[Haskell] Re: Top Level

wren ng thornton wren at community.haskell.org
Thu Jun 18 05:32:42 EDT 2009

Simon Marlow wrote:
> Where does that leave module names?  What are the advantages of having a 
> rigidly-defined module hierarchy based on functionality classification? 
>  The only reasons I can think of are:
>  * Choosing module names based on some generally agreed-upon
>    guidelines makes it less likely that one package's module names
>    will clash with another.


>  * Packages that are conglomerations of different kinds of functionality
>    (e.g. base) benefit from functionality-based module naming.


>  * Source code doesn't refer to packages, it only refers to module
>    names.  So if you're trying to understand a piece of source code, it
>    helps if the module names it imports are descriptive and unique.  On
>    the other hand, a module name tells you nothing of the provenance
>    or the version of the module it refers to, so arguably source code
>    without its dependencies is already less than useful.
> So why shouldn't OpenGL be naming its modules OpenGL.*, rather than 
> Graphics.Rendering.OpenGL.*?  Personally, I can't think of any 
> sufficiently compelling reasons any more.

I think at this stage in the game, OpenGL.* is probably better. The way 
I see it there are two rather different kinds of modules (or module 

* For module collections which have high utility across many different 
packages/programs (e.g. Data.Map, Control.Monad), having 
functionality-based names is helpful for solving name-clash and 
functionality-discovering/remembering issues. These modules are truly 
stand-alone "libraries" and are extremely composable (with other module 
collections) and extremely decomposable (from module collection into the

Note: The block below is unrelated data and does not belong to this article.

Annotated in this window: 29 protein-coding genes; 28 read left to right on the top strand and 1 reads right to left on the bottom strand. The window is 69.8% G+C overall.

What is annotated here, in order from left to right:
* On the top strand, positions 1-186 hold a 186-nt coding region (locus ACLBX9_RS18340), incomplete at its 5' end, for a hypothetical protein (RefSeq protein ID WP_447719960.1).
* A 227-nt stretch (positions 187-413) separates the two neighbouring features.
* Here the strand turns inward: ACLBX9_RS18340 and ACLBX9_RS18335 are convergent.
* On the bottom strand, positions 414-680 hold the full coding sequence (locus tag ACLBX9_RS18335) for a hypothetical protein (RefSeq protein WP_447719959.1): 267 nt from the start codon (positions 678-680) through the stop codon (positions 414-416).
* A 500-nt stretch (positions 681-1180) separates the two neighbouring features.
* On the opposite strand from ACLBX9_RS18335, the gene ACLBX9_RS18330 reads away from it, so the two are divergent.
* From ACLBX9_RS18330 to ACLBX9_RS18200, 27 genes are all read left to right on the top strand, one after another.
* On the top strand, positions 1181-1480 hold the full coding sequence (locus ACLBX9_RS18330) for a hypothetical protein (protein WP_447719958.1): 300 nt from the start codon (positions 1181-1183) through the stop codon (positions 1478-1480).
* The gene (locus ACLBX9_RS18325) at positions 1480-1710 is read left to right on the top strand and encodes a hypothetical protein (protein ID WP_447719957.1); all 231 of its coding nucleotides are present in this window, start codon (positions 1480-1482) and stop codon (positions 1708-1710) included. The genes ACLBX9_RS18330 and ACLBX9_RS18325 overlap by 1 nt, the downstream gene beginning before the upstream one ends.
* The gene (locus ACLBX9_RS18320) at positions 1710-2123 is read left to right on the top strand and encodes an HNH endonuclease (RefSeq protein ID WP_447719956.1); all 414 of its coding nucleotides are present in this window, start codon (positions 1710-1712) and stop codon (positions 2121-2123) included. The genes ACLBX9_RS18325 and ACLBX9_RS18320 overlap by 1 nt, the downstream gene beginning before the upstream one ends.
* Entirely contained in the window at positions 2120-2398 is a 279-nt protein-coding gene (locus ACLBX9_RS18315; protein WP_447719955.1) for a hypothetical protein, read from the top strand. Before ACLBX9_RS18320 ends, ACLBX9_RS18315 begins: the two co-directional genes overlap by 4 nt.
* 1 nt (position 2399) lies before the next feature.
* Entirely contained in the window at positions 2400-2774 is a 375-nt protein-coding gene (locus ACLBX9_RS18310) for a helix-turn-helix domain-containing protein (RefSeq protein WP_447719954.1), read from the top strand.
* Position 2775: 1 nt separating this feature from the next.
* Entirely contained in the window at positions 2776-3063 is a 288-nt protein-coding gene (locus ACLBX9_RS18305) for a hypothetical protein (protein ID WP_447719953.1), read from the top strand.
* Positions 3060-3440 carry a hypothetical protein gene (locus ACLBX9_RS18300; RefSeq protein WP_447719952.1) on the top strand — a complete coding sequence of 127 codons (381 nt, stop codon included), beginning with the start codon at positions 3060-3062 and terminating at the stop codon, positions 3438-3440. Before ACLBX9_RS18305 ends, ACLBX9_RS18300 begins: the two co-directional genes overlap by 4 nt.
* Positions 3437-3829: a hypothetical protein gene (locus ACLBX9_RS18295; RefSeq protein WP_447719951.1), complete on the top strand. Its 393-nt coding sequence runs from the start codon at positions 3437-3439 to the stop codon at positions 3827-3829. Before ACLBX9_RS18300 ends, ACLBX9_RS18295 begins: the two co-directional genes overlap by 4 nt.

constituent modules).

* However, there are other collections of modules which are not 
"libraries" so much as "frameworks". While they're still (usually) 
composable, they're typically not decomposable. Often these are the 
results of taking an executable and shaving off some of the front-end 
details. Because of the non-decomposability, it makes sense to me to 
give each of these a top-level module name. Under the top-level they 
should be organized by functionality--- in the terms of the framework 
itself, not in the general terms shared by the "libraries".

If many very-similar frameworks are anticipated (in particular, when 
more than one may be used in a single project), then it makes sense to 
collect them under a common top-level name. Test.* is a good example of 
this, though possibly the only one (or maybe Reactive.* as well). I'm 
not sure that I see rendering as a functionality that's sufficiently 
widely-used with many competing frameworks where more than one would 
reasonably used in a single project, in order to merit the Rendering.* 
prefix (but I don't play here, so I could be wrong). The Graphics.* 
prefix strikes me as too generic and unhelpful since it doesn't "mean" 
anything exactly: we could have an ASCII Art image renderer, should that 
be under Graphics.Rendering.* or Text.Rendering.*?

Live well,

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